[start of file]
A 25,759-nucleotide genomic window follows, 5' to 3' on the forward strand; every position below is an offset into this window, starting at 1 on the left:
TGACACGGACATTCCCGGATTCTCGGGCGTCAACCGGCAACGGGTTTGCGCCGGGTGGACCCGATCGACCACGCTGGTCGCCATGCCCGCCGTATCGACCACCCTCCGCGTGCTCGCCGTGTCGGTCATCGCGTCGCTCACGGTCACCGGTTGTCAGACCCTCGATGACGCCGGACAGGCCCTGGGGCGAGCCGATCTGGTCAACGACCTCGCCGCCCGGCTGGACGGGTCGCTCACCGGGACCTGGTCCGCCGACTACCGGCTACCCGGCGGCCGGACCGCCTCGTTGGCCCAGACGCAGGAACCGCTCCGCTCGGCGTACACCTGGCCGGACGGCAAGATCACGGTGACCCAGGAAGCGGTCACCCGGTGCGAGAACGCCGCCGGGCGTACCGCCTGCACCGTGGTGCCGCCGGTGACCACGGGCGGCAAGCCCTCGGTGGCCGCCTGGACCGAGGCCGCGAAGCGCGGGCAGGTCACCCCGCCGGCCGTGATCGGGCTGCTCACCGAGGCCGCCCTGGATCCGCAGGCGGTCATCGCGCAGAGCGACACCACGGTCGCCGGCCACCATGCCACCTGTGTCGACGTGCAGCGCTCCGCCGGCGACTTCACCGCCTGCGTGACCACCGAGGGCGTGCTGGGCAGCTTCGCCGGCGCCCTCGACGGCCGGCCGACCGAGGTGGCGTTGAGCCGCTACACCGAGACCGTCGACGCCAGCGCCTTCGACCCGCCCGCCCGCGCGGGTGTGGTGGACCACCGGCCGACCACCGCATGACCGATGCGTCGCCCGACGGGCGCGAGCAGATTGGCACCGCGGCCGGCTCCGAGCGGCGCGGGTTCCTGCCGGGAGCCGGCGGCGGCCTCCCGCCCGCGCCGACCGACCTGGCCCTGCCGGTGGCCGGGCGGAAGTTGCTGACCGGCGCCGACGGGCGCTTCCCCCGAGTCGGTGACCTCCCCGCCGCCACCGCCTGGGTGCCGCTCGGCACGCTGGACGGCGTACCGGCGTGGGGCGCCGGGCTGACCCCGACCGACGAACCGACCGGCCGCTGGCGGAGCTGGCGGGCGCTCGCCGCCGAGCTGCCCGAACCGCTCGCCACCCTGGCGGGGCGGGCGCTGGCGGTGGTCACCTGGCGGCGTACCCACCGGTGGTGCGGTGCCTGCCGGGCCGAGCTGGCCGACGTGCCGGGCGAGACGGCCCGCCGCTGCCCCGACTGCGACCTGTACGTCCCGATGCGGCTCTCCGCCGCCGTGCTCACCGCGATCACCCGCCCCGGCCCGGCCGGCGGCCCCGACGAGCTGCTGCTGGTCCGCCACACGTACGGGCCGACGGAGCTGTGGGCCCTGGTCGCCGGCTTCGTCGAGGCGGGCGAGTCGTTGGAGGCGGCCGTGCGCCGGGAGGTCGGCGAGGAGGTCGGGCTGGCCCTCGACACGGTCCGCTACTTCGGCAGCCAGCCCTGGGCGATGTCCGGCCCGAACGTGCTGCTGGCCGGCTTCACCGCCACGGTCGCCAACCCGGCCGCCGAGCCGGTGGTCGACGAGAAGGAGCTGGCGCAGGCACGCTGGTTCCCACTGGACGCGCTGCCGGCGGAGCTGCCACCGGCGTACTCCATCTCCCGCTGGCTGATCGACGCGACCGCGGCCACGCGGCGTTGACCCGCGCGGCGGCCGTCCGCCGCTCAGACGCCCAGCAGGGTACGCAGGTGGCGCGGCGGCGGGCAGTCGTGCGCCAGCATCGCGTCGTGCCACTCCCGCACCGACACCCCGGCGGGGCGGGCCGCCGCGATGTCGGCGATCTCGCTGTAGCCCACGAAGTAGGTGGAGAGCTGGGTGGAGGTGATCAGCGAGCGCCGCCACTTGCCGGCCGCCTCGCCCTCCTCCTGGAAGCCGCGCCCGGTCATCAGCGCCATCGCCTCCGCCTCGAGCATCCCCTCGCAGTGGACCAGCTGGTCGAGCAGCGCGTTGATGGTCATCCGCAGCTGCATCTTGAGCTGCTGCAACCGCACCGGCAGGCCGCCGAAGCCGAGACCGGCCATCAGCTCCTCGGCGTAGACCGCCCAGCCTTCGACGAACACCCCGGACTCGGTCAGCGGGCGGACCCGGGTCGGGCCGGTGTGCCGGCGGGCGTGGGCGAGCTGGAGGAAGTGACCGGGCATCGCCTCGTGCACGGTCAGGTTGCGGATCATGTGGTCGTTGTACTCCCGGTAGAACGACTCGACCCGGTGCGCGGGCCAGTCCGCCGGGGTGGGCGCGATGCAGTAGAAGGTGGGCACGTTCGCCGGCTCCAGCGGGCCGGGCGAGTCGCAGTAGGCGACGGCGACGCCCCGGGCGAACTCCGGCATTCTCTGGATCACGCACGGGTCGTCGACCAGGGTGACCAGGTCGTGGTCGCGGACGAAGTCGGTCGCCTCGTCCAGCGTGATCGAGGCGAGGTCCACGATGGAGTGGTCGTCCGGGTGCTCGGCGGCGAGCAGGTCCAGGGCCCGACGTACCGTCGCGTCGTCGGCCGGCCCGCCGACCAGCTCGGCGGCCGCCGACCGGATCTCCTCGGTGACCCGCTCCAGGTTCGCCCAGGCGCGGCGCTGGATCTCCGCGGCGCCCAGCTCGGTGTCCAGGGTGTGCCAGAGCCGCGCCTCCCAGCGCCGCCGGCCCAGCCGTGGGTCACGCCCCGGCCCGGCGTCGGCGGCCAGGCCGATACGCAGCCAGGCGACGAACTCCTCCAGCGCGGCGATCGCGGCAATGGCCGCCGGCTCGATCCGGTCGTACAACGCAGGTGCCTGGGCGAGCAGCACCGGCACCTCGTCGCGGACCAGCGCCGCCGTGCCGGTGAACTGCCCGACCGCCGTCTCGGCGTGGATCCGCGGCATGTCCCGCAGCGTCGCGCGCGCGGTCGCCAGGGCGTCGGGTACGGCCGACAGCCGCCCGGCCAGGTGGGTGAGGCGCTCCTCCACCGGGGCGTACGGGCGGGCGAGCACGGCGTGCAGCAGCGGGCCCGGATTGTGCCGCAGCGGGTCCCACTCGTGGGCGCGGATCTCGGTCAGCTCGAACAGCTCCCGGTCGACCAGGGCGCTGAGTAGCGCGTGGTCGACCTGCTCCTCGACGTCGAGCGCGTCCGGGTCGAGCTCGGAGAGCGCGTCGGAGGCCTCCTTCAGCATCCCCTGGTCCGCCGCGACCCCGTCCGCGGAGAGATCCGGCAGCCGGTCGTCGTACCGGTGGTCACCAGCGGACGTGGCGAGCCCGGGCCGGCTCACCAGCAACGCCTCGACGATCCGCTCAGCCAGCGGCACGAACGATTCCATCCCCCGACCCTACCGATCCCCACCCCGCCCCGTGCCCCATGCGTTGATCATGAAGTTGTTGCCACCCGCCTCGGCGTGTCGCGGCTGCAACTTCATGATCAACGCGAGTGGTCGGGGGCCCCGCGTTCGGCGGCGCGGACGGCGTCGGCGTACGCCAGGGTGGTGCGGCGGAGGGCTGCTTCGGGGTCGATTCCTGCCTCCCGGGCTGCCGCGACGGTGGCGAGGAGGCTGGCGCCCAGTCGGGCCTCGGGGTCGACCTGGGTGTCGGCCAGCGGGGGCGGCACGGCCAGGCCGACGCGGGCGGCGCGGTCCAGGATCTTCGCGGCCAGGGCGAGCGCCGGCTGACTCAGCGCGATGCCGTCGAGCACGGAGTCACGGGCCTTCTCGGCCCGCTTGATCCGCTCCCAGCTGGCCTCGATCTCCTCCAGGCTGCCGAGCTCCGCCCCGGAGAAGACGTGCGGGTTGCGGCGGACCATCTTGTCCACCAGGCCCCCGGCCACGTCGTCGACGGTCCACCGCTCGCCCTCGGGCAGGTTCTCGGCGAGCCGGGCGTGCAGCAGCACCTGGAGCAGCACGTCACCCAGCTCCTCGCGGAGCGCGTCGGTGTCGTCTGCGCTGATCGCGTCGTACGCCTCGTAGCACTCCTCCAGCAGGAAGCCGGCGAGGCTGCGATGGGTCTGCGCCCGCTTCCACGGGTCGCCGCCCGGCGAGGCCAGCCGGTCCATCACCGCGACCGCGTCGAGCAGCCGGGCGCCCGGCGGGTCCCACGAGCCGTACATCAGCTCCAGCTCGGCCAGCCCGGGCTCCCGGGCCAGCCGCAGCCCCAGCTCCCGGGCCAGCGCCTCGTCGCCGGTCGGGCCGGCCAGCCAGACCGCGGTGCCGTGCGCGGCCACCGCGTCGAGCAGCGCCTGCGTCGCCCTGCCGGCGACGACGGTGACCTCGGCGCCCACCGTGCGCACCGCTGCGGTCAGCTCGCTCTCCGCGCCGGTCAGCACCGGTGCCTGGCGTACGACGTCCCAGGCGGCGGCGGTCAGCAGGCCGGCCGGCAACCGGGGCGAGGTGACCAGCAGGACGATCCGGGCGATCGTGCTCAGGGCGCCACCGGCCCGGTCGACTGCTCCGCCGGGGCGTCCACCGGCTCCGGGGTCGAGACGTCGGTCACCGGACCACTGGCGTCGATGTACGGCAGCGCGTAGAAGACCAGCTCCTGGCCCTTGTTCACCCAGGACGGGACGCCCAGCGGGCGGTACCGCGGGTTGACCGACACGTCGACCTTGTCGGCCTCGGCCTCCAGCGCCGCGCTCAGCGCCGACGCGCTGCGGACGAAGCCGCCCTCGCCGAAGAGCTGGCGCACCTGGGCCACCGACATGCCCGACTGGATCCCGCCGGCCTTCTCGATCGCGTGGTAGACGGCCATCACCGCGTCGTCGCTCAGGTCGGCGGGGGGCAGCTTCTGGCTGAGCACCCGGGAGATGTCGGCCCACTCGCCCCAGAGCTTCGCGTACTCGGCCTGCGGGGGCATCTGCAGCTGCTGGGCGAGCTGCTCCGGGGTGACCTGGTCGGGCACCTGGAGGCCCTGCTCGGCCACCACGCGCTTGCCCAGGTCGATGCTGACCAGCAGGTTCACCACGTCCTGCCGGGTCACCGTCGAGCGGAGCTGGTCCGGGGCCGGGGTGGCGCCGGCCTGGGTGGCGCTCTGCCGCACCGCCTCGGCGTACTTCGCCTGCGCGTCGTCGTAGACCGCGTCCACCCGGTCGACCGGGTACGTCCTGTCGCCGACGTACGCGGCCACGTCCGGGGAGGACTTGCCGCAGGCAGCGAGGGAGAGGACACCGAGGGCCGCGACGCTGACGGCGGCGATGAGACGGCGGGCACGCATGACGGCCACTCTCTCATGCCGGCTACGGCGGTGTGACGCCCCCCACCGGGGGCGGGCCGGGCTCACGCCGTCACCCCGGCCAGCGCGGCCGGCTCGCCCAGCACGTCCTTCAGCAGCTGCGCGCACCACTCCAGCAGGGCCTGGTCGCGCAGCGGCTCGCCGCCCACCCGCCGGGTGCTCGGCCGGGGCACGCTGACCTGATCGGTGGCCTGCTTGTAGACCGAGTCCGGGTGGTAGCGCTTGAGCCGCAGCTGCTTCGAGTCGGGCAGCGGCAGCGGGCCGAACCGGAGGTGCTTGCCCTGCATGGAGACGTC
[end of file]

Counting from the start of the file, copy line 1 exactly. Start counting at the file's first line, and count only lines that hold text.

A 25,759-nucleotide genomic window follows, 5' to 3' on the forward strand; every position below is an offset into this window, starting at 1 on the left: